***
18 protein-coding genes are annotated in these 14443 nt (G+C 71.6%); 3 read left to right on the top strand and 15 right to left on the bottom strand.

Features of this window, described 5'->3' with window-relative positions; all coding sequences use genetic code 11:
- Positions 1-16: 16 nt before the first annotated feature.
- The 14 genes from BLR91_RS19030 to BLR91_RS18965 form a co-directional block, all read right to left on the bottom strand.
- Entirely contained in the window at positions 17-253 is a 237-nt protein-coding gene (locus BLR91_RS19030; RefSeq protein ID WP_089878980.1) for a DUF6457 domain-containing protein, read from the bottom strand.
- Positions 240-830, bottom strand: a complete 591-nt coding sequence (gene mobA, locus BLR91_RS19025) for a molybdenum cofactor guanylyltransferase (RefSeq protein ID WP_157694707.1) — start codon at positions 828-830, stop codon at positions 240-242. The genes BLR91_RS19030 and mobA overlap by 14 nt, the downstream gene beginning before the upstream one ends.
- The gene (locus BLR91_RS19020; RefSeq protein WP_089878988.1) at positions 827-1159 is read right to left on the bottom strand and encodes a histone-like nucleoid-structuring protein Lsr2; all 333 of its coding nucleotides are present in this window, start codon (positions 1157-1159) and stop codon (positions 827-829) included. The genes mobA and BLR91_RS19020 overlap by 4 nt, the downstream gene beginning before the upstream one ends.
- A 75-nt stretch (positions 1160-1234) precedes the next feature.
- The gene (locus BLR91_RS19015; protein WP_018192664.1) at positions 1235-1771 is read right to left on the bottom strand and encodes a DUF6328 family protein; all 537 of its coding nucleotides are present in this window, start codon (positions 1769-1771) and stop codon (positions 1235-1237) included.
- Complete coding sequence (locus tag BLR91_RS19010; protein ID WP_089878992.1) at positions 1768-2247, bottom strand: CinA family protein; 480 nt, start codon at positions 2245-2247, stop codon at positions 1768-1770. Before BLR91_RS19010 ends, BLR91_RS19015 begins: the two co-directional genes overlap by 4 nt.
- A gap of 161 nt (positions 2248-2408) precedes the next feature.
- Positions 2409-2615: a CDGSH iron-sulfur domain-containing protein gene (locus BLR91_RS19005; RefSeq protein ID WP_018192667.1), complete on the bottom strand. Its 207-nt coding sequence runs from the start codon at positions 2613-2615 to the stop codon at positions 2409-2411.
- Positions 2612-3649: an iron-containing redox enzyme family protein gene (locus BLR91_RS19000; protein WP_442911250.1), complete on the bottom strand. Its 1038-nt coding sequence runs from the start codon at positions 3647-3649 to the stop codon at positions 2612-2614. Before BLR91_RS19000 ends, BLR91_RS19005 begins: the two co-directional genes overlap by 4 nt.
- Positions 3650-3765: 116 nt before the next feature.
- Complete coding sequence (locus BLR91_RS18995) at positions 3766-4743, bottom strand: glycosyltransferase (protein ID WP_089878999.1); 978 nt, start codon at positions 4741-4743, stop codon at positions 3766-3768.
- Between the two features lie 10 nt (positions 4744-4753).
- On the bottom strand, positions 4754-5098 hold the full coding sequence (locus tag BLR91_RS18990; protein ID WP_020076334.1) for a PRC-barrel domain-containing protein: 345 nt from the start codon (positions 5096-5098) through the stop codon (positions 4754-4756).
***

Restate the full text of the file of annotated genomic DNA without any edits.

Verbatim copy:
18 protein-coding genes are annotated in these 14443 nt (G+C 71.6%); 3 read left to right on the top strand and 15 right to left on the bottom strand.

Features of this window, described 5'->3' with window-relative positions; all coding sequences use genetic code 11:
- Positions 1-16: 16 nt before the first annotated feature.
- The 14 genes from BLR91_RS19030 to BLR91_RS18965 form a co-directional block, all read right to left on the bottom strand.
- Entirely contained in the window at positions 17-253 is a 237-nt protein-coding gene (locus BLR91_RS19030; RefSeq protein ID WP_089878980.1) for a DUF6457 domain-containing protein, read from the bottom strand.
- Positions 240-830, bottom strand: a complete 591-nt coding sequence (gene mobA, locus BLR91_RS19025) for a molybdenum cofactor guanylyltransferase (RefSeq protein ID WP_157694707.1) — start codon at positions 828-830, stop codon at positions 240-242. The genes BLR91_RS19030 and mobA overlap by 14 nt, the downstream gene beginning before the upstream one ends.
- The gene (locus BLR91_RS19020; RefSeq protein WP_089878988.1) at positions 827-1159 is read right to left on the bottom strand and encodes a histone-like nucleoid-structuring protein Lsr2; all 333 of its coding nucleotides are present in this window, start codon (positions 1157-1159) and stop codon (positions 827-829) included. The genes mobA and BLR91_RS19020 overlap by 4 nt, the downstream gene beginning before the upstream one ends.
- A 75-nt stretch (positions 1160-1234) precedes the next feature.
- The gene (locus BLR91_RS19015; protein WP_018192664.1) at positions 1235-1771 is read right to left on the bottom strand and encodes a DUF6328 family protein; all 537 of its coding nucleotides are present in this window, start codon (positions 1769-1771) and stop codon (positions 1235-1237) included.
- Complete coding sequence (locus tag BLR91_RS19010; protein ID WP_089878992.1) at positions 1768-2247, bottom strand: CinA family protein; 480 nt, start codon at positions 2245-2247, stop codon at positions 1768-1770. Before BLR91_RS19010 ends, BLR91_RS19015 begins: the two co-directional genes overlap by 4 nt.
- A gap of 161 nt (positions 2248-2408) precedes the next feature.
- Positions 2409-2615: a CDGSH iron-sulfur domain-containing protein gene (locus BLR91_RS19005; RefSeq protein ID WP_018192667.1), complete on the bottom strand. Its 207-nt coding sequence runs from the start codon at positions 2613-2615 to the stop codon at positions 2409-2411.
- Positions 2612-3649: an iron-containing redox enzyme family protein gene (locus BLR91_RS19000; protein WP_442911250.1), complete on the bottom strand. Its 1038-nt coding sequence runs from the start codon at positions 3647-3649 to the stop codon at positions 2612-2614. Before BLR91_RS19000 ends, BLR91_RS19005 begins: the two co-directional genes overlap by 4 nt.
- Positions 3650-3765: 116 nt before the next feature.
- Complete coding sequence (locus BLR91_RS18995) at positions 3766-4743, bottom strand: glycosyltransferase (protein ID WP_089878999.1); 978 nt, start codon at positions 4741-4743, stop codon at positions 3766-3768.
- Between the two features lie 10 nt (positions 4744-4753).
- On the bottom strand, positions 4754-5098 hold the full coding sequence (locus tag BLR91_RS18990; protein ID WP_020076334.1) for a PRC-barrel domain-containing protein: 345 nt from the start codon (positions 5096-5098) through the stop codon (positions 4754-4756).